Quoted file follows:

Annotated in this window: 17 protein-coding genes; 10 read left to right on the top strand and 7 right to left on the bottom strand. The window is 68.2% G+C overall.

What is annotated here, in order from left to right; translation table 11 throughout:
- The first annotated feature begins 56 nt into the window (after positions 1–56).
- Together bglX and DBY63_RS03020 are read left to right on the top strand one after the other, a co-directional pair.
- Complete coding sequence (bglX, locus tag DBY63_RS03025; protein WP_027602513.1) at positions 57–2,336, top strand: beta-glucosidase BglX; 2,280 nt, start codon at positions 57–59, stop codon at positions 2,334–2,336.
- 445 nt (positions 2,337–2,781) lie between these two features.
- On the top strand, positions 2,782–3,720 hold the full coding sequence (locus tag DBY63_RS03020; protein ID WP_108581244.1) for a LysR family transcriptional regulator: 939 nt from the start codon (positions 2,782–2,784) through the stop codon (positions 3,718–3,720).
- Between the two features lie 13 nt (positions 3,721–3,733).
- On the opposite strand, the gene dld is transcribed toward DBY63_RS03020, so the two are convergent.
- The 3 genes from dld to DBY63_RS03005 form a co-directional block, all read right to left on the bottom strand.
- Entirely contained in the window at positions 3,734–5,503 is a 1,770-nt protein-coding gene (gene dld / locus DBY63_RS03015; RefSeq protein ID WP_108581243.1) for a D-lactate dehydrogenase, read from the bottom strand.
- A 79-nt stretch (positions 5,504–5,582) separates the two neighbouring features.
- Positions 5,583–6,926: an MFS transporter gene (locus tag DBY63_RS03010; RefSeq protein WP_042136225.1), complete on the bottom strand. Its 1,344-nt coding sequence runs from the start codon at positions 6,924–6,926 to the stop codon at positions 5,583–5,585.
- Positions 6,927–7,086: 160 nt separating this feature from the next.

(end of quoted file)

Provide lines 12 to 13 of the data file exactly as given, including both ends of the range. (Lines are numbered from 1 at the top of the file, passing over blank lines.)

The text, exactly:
- A 79-nt stretch (positions 5,504–5,582) separates the two neighbouring features.
- Positions 5,583–6,926: an MFS transporter gene (locus tag DBY63_RS03010; RefSeq protein WP_042136225.1), complete on the bottom strand. Its 1,344-nt coding sequence runs from the start codon at positions 6,924–6,926 to the stop codon at positions 5,583–5,585.